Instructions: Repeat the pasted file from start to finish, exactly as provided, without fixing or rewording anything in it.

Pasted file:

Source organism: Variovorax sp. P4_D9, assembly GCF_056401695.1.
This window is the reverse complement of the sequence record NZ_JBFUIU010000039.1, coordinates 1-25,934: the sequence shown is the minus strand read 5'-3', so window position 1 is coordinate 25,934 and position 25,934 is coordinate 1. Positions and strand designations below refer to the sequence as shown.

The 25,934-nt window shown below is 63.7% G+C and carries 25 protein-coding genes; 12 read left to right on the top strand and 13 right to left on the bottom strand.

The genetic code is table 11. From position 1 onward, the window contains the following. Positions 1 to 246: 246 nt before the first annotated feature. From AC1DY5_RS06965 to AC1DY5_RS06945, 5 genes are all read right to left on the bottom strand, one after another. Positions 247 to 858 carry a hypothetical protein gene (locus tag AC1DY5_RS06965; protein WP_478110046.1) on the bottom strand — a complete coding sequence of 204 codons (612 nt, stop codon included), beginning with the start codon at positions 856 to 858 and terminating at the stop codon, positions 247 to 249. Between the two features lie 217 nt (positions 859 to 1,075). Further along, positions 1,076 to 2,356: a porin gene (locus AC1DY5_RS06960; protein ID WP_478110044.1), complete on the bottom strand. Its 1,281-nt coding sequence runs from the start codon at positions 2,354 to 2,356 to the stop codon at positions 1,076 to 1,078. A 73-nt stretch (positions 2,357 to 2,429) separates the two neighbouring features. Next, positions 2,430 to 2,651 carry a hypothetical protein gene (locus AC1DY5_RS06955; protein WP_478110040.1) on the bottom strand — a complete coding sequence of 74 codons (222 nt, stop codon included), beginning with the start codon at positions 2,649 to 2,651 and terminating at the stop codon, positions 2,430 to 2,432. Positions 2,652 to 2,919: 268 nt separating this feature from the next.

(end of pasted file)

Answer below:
Source organism: Variovorax sp. P4_D9, assembly GCF_056401695.1.
This window is the reverse complement of the sequence record NZ_JBFUIU010000039.1, coordinates 1-25,934: the sequence shown is the minus strand read 5'-3', so window position 1 is coordinate 25,934 and position 25,934 is coordinate 1. Positions and strand designations below refer to the sequence as shown.

The 25,934-nt window shown below is 63.7% G+C and carries 25 protein-coding genes; 12 read left to right on the top strand and 13 right to left on the bottom strand.

The genetic code is table 11. From position 1 onward, the window contains the following. Positions 1 to 246: 246 nt before the first annotated feature. From AC1DY5_RS06965 to AC1DY5_RS06945, 5 genes are all read right to left on the bottom strand, one after another. Positions 247 to 858 carry a hypothetical protein gene (locus tag AC1DY5_RS06965; protein WP_478110046.1) on the bottom strand — a complete coding sequence of 204 codons (612 nt, stop codon included), beginning with the start codon at positions 856 to 858 and terminating at the stop codon, positions 247 to 249. Between the two features lie 217 nt (positions 859 to 1,075). Further along, positions 1,076 to 2,356: a porin gene (locus AC1DY5_RS06960; protein ID WP_478110044.1), complete on the bottom strand. Its 1,281-nt coding sequence runs from the start codon at positions 2,354 to 2,356 to the stop codon at positions 1,076 to 1,078. A 73-nt stretch (positions 2,357 to 2,429) separates the two neighbouring features. Next, positions 2,430 to 2,651 carry a hypothetical protein gene (locus AC1DY5_RS06955; protein WP_478110040.1) on the bottom strand — a complete coding sequence of 74 codons (222 nt, stop codon included), beginning with the start codon at positions 2,649 to 2,651 and terminating at the stop codon, positions 2,430 to 2,432. Positions 2,652 to 2,919: 268 nt separating this feature from the next.